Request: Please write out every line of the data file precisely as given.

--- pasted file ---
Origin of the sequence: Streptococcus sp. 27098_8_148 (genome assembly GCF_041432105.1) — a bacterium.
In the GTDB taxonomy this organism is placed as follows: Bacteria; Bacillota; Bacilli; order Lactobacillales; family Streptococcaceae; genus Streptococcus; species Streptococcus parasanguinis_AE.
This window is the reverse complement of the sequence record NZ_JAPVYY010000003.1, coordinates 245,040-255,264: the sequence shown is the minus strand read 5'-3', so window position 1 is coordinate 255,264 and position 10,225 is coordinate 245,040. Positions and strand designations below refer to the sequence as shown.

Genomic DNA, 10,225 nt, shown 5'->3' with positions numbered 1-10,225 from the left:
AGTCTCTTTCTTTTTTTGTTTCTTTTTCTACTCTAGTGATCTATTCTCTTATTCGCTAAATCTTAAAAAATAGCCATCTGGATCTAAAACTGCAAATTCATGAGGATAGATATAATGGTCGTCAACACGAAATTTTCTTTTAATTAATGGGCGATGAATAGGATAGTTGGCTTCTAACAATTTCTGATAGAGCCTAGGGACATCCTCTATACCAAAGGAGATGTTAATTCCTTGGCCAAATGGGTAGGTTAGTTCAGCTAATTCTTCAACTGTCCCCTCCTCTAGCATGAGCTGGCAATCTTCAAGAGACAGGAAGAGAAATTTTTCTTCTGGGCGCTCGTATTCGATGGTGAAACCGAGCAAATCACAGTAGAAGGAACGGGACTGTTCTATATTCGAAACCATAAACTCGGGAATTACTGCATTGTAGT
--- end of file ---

Origin of the sequence: Streptococcus sp. 27098_8_148 (genome assembly GCF_041432105.1) — a bacterium.
In the GTDB taxonomy this organism is placed as follows: Bacteria; Bacillota; Bacilli; order Lactobacillales; family Streptococcaceae; genus Streptococcus; species Streptococcus parasanguinis_AE.
This window is the reverse complement of the sequence record NZ_JAPVYY010000003.1, coordinates 245,040-255,264: the sequence shown is the minus strand read 5'-3', so window position 1 is coordinate 255,264 and position 10,225 is coordinate 245,040. Positions and strand designations below refer to the sequence as shown.

Genomic DNA, 10,225 nt, shown 5'->3' with positions numbered 1-10,225 from the left:
AGTCTCTTTCTTTTTTTGTTTCTTTTTCTACTCTAGTGATCTATTCTCTTATTCGCTAAATCTTAAAAAATAGCCATCTGGATCTAAAACTGCAAATTCATGAGGATAGATATAATGGTCGTCAACACGAAATTTTCTTTTAATTAATGGGCGATGAATAGGATAGTTGGCTTCTAACAATTTCTGATAGAGCCTAGGGACATCCTCTATACCAAAGGAGATGTTAATTCCTTGGCCAAATGGGTAGGTTAGTTCAGCTAATTCTTCAACTGTCCCCTCCTCTAGCATGAGCTGGCAATCTTCAAGAGACAGGAAGAGAAATTTTTCTTCTGGGCGCTCGTATTCGATGGTGAAACCGAGCAAATCACAGTAGAAGGAACGGGACTGTTCTATATTCGAAACCATAAACTCGGGAATTACTGCATTGTAGT